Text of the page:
The Rwandan government will today sign an agreement to host 500 refugees from Libya.
The deal will be signed in Addis Ababa, Ethiopia between the Government, the African Union and the United Nations High Commissioner for Refugees, according to the Ministry of Emergency Management.
This follows a commitment by the Government in 2017 to host African refugees trapped in Libya, as European nations stepped up migrant controls.
The Memorandum of Understanding will, among other objectives, establish the working terms and conditions for an Emergency Transit Mechanism (ETM) in Rwanda.
The mechanism will serve as a safe pathway for refugees, asylum-seekers and other persons in need of protection who are currently trapped in Libya or face serious protection risks.
According to details of the draft MoU seen by The New Times, the mechanism allows up to 500 refugees at any given time and the first batch will be in Rwanda in the “coming weeks”.
On arrival, the refugees will be accommodated in Gashora Reception Centre in Bugesera District.
The Centre will be managed by the Ministry in charge of Emergency Management in coordination with UNHCR which will fully fund the operations of the ETM.
Persons eligible to benefit from the centre include refugees recognised by UNHCR Libya, asylum-seekers registered with UNHCR Libya, children and youth at risk registered as refugees as well as spouses and children of asylum-seekers and refugees.
According to the tentative agreement, the mechanism is established to temporarily host evacuees for their stay in Rwanda, while durable solutions, including repatriation and resettlement, are being identified.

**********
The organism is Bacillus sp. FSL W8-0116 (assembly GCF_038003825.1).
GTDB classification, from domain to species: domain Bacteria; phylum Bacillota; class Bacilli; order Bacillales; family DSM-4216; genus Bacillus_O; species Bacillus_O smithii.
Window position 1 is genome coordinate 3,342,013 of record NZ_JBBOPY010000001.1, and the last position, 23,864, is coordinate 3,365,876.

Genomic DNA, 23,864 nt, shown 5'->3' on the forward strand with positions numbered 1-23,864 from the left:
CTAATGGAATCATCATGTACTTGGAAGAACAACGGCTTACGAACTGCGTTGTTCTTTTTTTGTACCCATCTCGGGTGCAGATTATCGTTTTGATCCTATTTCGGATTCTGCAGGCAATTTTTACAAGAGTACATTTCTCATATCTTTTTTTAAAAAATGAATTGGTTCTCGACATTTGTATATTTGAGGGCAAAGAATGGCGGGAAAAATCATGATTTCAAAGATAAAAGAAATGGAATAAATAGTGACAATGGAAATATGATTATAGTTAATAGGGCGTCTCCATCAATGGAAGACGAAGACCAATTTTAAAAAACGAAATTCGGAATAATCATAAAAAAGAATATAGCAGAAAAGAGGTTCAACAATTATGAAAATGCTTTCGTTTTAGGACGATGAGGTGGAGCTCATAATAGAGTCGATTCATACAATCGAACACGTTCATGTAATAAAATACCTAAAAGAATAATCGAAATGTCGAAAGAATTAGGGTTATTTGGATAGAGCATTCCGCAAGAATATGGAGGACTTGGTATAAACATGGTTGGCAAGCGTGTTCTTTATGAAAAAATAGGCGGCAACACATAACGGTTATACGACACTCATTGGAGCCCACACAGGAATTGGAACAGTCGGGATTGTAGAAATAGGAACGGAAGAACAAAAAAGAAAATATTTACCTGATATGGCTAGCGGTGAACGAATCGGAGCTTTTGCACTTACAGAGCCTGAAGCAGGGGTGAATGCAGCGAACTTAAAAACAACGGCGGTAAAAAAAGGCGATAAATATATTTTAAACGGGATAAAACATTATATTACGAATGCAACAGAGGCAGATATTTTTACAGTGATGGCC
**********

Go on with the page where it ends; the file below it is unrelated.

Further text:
The length of stay of evacuees will be subject to on-going discussions between the Government and UNHCR.
Other aspects of the draft MoU include the rights of the refugees such as access to medical care, school and work.
The refugees will also benefit from projects equipping them with income-generating skills.
Today’s signing follows a months’ long process after the Government’s commitment in November 2017.
Earlier this year in April, a delegation from the African Union and UNHCR held a meeting in Kigali with the Government, European Union and International Organization for Migration.
At the meeting, it emerged that evacuating refugees from Libya was an urgent task and there was a need to set up an Emergency Transit Mechanism like the one in Niger or Romania.
The following month, in May, the Government confirmed readiness to welcome the refugees.
In July, the Government and its partners in the task undertook a joint mission to visit a similar mechanism in Niger to understand how it handled refugees transferred from Libya, their management in the camps, and resettlement to western countries.
President Paul Kagame made the commitment following damning revelations that tens of thousands of people from across Africa were not only stranded in Libya after their failed bid to reach Europe but many of them were being subjected to slavery.
Reports indicated that the refugees, most of them from West African countries, were openly being sold in modern-day slave markets in Libya.
The United Nations estimates that almost 5,000 refugees are in detention in Libya, about 70 per cent of whom are refugees and asylum seekers, with most of them having been subjected to different forms of abuse.
This is against the backdrop of accusations levelled against the EU over the plight of migrants.
Thousands of migrants have died over the past few years while trying to cross the Mediterranean Sea to European countries in hope for better lives.
Human rights groups have documented multiple cases of rape, torture and other crimes at the detention facilities in Libya, some of which are run by militia groups.
Rwanda is home to hundreds of thousands of refugees mainly from DR Congo and Burundi.